• The majority of interpreters are self-employed with most finding work through networking and registration with professional directories or language agencies. It can take time to become established and build a regular client base.
  • Opportunities for employment may arise anywhere, especially for community-based assignments and telephone work, but the main centres for international conferences include Brussels, London, Geneva and Paris. In the UK, employment opportunities outside London are increasing.
  • Business or smart casual dress is usually required, with the exception of telephone interpreting, which is normally done from the interpreter's home.
  • The role requires a huge amount of concentration, which can be tiring.
  • You may be required to be away from home overnight or to be abroad for long periods.

Qualifications

Interpreting is open to all graduates with a high level of language knowledge. For most, this will mean an undergraduate degree in one of the following subjects:

  • British Sign Language (BSL) and interpreting;
  • deaf studies;
  • modern languages;
  • translation and interpreting.

You can still become an interpreter with an unrelated degree as long as you possess the required language skills.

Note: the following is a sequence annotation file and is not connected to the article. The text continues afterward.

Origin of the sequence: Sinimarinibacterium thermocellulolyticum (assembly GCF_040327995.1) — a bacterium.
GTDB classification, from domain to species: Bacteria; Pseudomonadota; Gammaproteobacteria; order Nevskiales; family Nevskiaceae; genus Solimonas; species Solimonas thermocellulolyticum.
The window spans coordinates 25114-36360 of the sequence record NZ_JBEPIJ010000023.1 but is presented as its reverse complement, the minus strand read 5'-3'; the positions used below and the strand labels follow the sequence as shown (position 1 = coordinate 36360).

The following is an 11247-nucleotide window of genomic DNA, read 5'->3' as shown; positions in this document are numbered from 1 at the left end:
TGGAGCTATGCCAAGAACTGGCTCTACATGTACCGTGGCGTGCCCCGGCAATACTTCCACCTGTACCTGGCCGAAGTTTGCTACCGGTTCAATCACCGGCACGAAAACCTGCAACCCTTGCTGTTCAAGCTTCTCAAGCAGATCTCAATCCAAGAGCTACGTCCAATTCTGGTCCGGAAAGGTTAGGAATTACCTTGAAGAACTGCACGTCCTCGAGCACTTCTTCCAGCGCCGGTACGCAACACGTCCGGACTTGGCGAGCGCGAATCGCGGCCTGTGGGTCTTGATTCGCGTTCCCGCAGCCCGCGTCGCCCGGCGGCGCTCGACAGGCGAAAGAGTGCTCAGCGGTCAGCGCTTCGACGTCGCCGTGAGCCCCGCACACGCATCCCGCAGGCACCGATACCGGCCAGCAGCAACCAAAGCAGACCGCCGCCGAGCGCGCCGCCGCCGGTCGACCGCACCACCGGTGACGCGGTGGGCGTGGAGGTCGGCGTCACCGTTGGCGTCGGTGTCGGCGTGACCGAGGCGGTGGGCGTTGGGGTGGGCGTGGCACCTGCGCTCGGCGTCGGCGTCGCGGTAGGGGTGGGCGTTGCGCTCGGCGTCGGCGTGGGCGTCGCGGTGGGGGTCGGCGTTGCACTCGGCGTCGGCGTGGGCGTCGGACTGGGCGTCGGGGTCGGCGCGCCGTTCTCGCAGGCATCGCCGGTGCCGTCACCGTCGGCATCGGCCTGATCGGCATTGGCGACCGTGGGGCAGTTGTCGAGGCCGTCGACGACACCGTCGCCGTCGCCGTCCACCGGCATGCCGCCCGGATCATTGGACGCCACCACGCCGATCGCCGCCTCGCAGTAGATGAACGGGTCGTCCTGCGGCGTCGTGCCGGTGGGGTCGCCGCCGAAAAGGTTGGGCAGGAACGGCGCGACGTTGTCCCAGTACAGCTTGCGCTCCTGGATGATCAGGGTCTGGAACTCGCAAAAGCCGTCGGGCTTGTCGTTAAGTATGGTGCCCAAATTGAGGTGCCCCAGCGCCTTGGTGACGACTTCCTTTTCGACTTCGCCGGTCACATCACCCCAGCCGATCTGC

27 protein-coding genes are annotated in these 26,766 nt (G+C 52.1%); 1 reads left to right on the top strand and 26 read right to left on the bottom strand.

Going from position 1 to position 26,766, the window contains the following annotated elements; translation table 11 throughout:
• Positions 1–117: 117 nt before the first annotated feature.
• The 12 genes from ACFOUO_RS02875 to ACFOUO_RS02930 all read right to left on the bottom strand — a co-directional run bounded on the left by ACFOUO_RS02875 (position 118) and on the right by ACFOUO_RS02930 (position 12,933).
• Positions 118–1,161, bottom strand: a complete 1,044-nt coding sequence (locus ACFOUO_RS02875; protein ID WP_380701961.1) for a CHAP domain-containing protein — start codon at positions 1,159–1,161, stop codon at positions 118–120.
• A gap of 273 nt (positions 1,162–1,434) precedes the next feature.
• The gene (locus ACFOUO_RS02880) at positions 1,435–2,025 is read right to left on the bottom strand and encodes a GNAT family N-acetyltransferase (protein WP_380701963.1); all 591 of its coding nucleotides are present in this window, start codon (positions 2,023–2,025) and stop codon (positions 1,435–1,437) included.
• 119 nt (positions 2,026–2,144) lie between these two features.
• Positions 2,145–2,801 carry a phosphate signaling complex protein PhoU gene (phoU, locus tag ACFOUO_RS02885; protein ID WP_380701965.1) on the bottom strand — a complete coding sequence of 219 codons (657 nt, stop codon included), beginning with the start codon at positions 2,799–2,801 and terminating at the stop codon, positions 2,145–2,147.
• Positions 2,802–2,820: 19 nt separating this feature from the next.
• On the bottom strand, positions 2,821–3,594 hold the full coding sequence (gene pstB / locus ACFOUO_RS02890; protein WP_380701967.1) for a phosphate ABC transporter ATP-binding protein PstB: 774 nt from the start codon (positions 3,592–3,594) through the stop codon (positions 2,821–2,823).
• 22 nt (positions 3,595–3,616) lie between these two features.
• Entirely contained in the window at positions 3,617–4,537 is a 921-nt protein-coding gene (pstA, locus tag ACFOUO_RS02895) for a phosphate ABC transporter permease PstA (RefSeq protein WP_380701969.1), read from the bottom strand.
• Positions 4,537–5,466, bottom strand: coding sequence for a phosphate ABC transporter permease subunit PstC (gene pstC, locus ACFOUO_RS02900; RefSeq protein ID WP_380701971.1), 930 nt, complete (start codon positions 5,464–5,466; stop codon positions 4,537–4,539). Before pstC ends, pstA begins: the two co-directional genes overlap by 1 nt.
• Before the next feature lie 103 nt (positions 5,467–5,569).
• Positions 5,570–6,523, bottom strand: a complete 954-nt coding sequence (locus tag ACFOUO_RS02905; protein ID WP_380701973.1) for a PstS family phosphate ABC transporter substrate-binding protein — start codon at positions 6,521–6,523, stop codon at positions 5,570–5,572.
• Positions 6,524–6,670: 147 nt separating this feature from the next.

Having specialist knowledge of a certain area such as science, engineering, the environment, business, economics, law or politics can be helpful, as it will show employers that you understand the specific terms and vocabulary.

If you have an HND or foundation degree in one of the above subjects, you will usually be required to progress to degree-level study or a diploma in interpreting to secure a position.

Entry without a degree or HND/foundation degree is unlikely unless you have come to interpreting through life experience, for example, a bilingual upbringing, residence abroad or regular work with speakers of a second language.

BSL interpreters may develop their language proficiency through vocational qualifications such as NVQs.

A postgraduate diploma or Masters in interpreting techniques is usually expected. Some courses focus on particular aspects of interpreting, but there are options which also develop complementary skills, such as translation. Several institutions run both part and full-time courses. Search for postgraduate courses in interpreting.